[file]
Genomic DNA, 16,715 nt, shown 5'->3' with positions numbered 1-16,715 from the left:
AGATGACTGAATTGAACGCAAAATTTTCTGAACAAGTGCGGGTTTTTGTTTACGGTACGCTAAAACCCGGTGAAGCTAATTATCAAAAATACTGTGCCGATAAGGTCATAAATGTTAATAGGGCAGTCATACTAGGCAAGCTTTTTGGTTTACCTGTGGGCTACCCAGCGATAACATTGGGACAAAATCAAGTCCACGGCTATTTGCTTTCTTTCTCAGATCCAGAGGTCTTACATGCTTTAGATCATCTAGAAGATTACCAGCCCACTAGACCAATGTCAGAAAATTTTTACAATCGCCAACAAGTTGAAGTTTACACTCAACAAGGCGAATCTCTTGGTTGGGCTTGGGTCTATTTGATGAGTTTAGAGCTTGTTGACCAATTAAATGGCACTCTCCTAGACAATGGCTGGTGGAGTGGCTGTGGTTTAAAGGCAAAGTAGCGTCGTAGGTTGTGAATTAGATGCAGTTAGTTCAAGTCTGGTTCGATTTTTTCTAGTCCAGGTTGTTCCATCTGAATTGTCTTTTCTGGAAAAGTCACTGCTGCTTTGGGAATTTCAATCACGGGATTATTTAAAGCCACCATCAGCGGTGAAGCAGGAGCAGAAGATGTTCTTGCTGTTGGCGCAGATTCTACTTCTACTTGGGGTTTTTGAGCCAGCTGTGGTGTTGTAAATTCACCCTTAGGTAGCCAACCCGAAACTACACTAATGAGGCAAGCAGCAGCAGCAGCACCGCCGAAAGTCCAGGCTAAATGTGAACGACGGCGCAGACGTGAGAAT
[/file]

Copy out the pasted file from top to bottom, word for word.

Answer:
Genomic DNA, 16,715 nt, shown 5'->3' with positions numbered 1-16,715 from the left:
AGATGACTGAATTGAACGCAAAATTTTCTGAACAAGTGCGGGTTTTTGTTTACGGTACGCTAAAACCCGGTGAAGCTAATTATCAAAAATACTGTGCCGATAAGGTCATAAATGTTAATAGGGCAGTCATACTAGGCAAGCTTTTTGGTTTACCTGTGGGCTACCCAGCGATAACATTGGGACAAAATCAAGTCCACGGCTATTTGCTTTCTTTCTCAGATCCAGAGGTCTTACATGCTTTAGATCATCTAGAAGATTACCAGCCCACTAGACCAATGTCAGAAAATTTTTACAATCGCCAACAAGTTGAAGTTTACACTCAACAAGGCGAATCTCTTGGTTGGGCTTGGGTCTATTTGATGAGTTTAGAGCTTGTTGACCAATTAAATGGCACTCTCCTAGACAATGGCTGGTGGAGTGGCTGTGGTTTAAAGGCAAAGTAGCGTCGTAGGTTGTGAATTAGATGCAGTTAGTTCAAGTCTGGTTCGATTTTTTCTAGTCCAGGTTGTTCCATCTGAATTGTCTTTTCTGGAAAAGTCACTGCTGCTTTGGGAATTTCAATCACGGGATTATTTAAAGCCACCATCAGCGGTGAAGCAGGAGCAGAAGATGTTCTTGCTGTTGGCGCAGATTCTACTTCTACTTGGGGTTTTTGAGCCAGCTGTGGTGTTGTAAATTCACCCTTAGGTAGCCAACCCGAAACTACACTAATGAGGCAAGCAGCAGCAGCAGCACCGCCGAAAGTCCAGGCTAAATGTGAACGACGGCGCAGACGTGAGAAT